I was playing with my sigmoid function, and Wolfram Alpha, seeing how the formula integrated and differentiated and so on. One thing that’s a bit awkward with it is how the k value is such that you need a large value for a straight line, and a small value for a sharp curve.
So I tried to replace k with 1/k to see what happened. I had never tried to simplify the equation from here, never occurred to me to try. Well it turns out that the extra divisions simplify and yields a potentially superior function.
It behaves fine for k=0, and the larger the value of k, the sharper the curve.
Here is the original function:
Changing k to 1/k gives:
And this simplifies to:
The new formula works for values of k great than 0. One disadvantage over the previous formula is that to work cleanly a variant needs to be used to create curves that other way (if you recall, the original version is invalid for k values between 0 and -1). However accepting this and using different formulae for positive and negative values of k will also allow us to remove the invalid zone between 0-1. Here is the version that works for negative k, valid from 0 to minus infinity:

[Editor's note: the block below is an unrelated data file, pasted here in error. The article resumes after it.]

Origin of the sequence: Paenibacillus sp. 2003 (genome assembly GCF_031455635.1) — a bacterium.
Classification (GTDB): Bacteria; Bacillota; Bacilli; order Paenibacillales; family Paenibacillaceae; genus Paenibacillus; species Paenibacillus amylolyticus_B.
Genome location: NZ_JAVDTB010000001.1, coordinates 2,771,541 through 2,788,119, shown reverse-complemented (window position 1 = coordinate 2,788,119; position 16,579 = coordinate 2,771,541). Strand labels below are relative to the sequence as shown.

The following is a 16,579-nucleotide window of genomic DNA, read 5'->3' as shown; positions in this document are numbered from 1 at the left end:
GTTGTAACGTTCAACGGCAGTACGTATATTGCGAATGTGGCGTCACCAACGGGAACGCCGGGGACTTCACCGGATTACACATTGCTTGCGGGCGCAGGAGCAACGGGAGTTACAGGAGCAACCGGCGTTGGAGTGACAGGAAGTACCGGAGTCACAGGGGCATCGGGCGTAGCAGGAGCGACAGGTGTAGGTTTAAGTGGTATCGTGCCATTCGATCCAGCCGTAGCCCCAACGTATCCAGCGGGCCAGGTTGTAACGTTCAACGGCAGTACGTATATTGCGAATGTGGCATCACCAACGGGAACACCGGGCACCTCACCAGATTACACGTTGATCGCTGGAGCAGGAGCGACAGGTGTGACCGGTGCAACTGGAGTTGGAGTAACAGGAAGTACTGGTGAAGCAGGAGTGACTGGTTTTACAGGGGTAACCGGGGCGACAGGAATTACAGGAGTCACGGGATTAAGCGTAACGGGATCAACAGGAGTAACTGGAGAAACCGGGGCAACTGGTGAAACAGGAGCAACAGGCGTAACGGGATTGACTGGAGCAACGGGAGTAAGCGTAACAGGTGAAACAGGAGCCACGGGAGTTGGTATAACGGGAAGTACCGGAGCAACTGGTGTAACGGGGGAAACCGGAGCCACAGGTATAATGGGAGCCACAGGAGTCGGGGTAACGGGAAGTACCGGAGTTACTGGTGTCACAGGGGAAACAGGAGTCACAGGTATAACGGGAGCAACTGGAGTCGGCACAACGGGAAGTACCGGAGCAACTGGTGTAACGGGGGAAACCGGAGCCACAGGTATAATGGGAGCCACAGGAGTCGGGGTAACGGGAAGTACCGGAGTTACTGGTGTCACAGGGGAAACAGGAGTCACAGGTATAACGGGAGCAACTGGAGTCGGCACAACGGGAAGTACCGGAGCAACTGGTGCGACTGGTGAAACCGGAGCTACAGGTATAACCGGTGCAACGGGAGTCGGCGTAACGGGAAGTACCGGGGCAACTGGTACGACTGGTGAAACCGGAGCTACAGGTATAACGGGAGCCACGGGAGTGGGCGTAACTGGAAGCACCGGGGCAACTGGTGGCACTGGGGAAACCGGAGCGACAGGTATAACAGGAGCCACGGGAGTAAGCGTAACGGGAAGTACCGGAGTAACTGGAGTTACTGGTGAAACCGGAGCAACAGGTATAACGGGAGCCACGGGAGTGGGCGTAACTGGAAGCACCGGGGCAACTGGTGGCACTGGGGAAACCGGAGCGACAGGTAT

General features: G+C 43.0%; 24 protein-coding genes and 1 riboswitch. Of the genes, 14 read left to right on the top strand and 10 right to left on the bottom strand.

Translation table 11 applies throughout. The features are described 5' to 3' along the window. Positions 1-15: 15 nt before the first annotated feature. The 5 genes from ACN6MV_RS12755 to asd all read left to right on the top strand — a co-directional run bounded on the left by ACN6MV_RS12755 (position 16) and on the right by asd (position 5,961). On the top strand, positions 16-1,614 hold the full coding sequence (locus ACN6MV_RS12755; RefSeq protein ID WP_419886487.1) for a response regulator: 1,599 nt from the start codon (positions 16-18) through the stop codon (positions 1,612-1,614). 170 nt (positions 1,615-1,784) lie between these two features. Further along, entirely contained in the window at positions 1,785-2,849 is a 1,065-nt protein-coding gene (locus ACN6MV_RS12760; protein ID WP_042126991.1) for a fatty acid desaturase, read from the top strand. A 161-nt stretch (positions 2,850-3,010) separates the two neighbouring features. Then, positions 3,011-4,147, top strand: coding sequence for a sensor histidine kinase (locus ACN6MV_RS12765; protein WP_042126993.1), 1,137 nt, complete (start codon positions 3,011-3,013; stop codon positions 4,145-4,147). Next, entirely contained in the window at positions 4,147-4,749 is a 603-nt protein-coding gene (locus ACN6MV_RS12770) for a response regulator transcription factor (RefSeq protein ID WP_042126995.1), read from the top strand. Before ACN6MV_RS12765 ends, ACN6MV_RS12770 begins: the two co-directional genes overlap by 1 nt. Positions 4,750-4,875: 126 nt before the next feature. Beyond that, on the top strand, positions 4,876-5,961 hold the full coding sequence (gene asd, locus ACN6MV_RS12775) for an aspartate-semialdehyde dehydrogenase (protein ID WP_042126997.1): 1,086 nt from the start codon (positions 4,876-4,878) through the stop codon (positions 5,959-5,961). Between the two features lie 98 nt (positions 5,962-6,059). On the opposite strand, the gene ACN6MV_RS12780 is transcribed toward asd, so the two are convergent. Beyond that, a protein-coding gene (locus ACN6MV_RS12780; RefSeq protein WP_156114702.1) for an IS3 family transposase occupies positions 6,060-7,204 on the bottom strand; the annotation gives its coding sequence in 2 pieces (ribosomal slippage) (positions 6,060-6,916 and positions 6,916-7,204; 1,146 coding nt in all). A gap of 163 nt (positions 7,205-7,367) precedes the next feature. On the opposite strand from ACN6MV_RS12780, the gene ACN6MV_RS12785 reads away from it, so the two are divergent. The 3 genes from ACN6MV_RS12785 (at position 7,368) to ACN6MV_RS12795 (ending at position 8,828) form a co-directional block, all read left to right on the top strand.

So we have two cases and two formulae, but as a challenge I wanted to write it as a single formula so I could get Wolfram Alpha to plot it. One way is to use the sign function, that returns -1, 0 or 1 depending on the sign of a number. A bit of playing around gave me:
OK, it seems to be getting complicated, but in code you would use two separate formulae with an if statement. But here I am trying, for fun, to get Wolfram Alpha to plot the thing. The formula itself gives a lot of information. It is also interesting because in this form we have taken a discontinuous function and made it continuous by cutting out a piece. Anyway, never mind that, here’s the final result: